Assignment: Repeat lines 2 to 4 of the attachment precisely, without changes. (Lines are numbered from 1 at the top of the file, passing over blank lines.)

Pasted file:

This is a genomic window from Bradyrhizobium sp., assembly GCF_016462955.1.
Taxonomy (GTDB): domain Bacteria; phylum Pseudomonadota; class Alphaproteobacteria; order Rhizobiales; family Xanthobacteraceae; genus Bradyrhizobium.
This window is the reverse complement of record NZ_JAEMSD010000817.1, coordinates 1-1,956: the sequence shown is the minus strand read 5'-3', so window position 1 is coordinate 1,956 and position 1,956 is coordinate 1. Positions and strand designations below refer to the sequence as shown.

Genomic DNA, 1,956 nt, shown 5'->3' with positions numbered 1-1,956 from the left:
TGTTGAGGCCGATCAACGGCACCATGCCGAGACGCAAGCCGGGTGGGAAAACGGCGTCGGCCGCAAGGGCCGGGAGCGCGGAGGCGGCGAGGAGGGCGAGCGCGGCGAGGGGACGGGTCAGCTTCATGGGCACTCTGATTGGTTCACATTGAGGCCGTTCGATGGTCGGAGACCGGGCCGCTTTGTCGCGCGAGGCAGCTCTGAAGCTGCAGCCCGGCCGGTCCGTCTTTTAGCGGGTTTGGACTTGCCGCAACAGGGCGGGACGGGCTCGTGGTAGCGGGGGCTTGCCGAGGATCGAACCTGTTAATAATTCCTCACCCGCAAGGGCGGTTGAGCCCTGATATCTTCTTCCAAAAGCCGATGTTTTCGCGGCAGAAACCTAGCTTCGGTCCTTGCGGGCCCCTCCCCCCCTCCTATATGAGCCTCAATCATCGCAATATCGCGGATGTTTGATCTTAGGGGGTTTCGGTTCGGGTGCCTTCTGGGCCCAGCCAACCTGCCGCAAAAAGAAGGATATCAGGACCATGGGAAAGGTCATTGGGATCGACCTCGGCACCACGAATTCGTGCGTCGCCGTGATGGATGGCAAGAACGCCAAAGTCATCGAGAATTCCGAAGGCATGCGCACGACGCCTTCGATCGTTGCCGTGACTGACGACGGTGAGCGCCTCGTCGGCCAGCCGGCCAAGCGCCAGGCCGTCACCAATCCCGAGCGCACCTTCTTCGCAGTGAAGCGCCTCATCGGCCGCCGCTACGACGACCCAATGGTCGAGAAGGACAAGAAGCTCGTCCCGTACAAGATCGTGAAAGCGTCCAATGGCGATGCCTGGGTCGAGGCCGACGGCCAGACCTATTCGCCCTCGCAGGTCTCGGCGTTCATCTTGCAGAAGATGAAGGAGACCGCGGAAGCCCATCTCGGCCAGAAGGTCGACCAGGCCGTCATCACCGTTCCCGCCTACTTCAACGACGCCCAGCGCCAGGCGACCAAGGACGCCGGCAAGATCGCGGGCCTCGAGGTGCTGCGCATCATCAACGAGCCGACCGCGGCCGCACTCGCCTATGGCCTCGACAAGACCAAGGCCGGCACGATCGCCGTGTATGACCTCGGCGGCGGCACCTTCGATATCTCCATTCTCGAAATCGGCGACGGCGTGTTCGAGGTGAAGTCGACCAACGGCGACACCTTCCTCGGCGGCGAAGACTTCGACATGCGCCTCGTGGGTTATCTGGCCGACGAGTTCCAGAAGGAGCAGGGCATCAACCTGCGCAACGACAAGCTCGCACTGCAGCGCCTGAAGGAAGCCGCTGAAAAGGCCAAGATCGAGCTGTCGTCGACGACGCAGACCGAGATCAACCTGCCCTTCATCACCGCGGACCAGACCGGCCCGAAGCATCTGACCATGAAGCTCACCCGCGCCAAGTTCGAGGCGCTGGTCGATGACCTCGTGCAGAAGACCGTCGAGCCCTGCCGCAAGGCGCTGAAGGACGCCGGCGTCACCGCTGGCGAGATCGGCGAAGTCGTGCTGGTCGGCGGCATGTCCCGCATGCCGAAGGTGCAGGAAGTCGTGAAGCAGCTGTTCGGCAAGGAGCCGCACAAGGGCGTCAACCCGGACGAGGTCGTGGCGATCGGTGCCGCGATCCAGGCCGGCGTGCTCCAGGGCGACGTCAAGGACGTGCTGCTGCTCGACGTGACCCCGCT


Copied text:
Taxonomy (GTDB): domain Bacteria; phylum Pseudomonadota; class Alphaproteobacteria; order Rhizobiales; family Xanthobacteraceae; genus Bradyrhizobium.
This window is the reverse complement of record NZ_JAEMSD010000817.1, coordinates 1-1,956: the sequence shown is the minus strand read 5'-3', so window position 1 is coordinate 1,956 and position 1,956 is coordinate 1. Positions and strand designations below refer to the sequence as shown.

Genomic DNA, 1,956 nt, shown 5'->3' with positions numbered 1-1,956 from the left: